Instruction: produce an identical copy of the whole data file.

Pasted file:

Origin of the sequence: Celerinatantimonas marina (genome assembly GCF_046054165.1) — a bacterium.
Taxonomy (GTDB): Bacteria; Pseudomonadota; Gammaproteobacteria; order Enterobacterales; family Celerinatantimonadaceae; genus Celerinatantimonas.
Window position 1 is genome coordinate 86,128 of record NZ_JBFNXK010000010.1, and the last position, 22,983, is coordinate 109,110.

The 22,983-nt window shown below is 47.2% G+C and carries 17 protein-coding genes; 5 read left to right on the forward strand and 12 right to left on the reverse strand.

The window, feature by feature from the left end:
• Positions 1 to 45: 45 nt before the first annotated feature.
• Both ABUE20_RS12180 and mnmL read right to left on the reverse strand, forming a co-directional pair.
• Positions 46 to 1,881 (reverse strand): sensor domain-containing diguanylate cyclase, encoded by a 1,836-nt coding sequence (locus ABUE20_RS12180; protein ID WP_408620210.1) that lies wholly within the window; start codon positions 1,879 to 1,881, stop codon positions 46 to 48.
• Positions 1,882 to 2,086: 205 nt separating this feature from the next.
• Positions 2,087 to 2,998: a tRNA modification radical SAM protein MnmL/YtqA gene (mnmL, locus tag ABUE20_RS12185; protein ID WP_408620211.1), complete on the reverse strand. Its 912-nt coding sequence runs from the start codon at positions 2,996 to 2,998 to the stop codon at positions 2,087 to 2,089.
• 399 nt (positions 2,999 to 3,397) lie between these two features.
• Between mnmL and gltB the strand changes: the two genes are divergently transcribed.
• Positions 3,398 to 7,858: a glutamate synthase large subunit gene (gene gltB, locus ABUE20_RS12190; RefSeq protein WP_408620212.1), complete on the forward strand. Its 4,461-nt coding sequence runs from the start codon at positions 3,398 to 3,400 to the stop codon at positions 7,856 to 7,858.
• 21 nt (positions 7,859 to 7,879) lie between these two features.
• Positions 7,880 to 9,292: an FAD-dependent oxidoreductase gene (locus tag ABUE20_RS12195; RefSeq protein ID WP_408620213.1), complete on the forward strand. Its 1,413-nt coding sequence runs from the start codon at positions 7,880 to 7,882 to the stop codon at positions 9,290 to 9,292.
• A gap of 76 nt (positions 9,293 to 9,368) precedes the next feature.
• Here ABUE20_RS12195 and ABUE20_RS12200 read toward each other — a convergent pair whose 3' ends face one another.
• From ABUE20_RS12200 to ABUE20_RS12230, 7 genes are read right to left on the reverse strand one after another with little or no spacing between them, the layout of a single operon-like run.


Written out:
Origin of the sequence: Celerinatantimonas marina (genome assembly GCF_046054165.1) — a bacterium.
Taxonomy (GTDB): Bacteria; Pseudomonadota; Gammaproteobacteria; order Enterobacterales; family Celerinatantimonadaceae; genus Celerinatantimonas.
Window position 1 is genome coordinate 86,128 of record NZ_JBFNXK010000010.1, and the last position, 22,983, is coordinate 109,110.

The 22,983-nt window shown below is 47.2% G+C and carries 17 protein-coding genes; 5 read left to right on the forward strand and 12 right to left on the reverse strand.

The window, feature by feature from the left end:
• Positions 1 to 45: 45 nt before the first annotated feature.
• Both ABUE20_RS12180 and mnmL read right to left on the reverse strand, forming a co-directional pair.
• Positions 46 to 1,881 (reverse strand): sensor domain-containing diguanylate cyclase, encoded by a 1,836-nt coding sequence (locus ABUE20_RS12180; protein ID WP_408620210.1) that lies wholly within the window; start codon positions 1,879 to 1,881, stop codon positions 46 to 48.
• Positions 1,882 to 2,086: 205 nt separating this feature from the next.
• Positions 2,087 to 2,998: a tRNA modification radical SAM protein MnmL/YtqA gene (mnmL, locus tag ABUE20_RS12185; protein ID WP_408620211.1), complete on the reverse strand. Its 912-nt coding sequence runs from the start codon at positions 2,996 to 2,998 to the stop codon at positions 2,087 to 2,089.
• 399 nt (positions 2,999 to 3,397) lie between these two features.
• Between mnmL and gltB the strand changes: the two genes are divergently transcribed.
• Positions 3,398 to 7,858: a glutamate synthase large subunit gene (gene gltB, locus ABUE20_RS12190; RefSeq protein WP_408620212.1), complete on the forward strand. Its 4,461-nt coding sequence runs from the start codon at positions 3,398 to 3,400 to the stop codon at positions 7,856 to 7,858.
• 21 nt (positions 7,859 to 7,879) lie between these two features.
• Positions 7,880 to 9,292: an FAD-dependent oxidoreductase gene (locus tag ABUE20_RS12195; RefSeq protein ID WP_408620213.1), complete on the forward strand. Its 1,413-nt coding sequence runs from the start codon at positions 7,880 to 7,882 to the stop codon at positions 9,290 to 9,292.
• A gap of 76 nt (positions 9,293 to 9,368) precedes the next feature.
• Here ABUE20_RS12195 and ABUE20_RS12200 read toward each other — a convergent pair whose 3' ends face one another.
• From ABUE20_RS12200 to ABUE20_RS12230, 7 genes are read right to left on the reverse strand one after another with little or no spacing between them, the layout of a single operon-like run.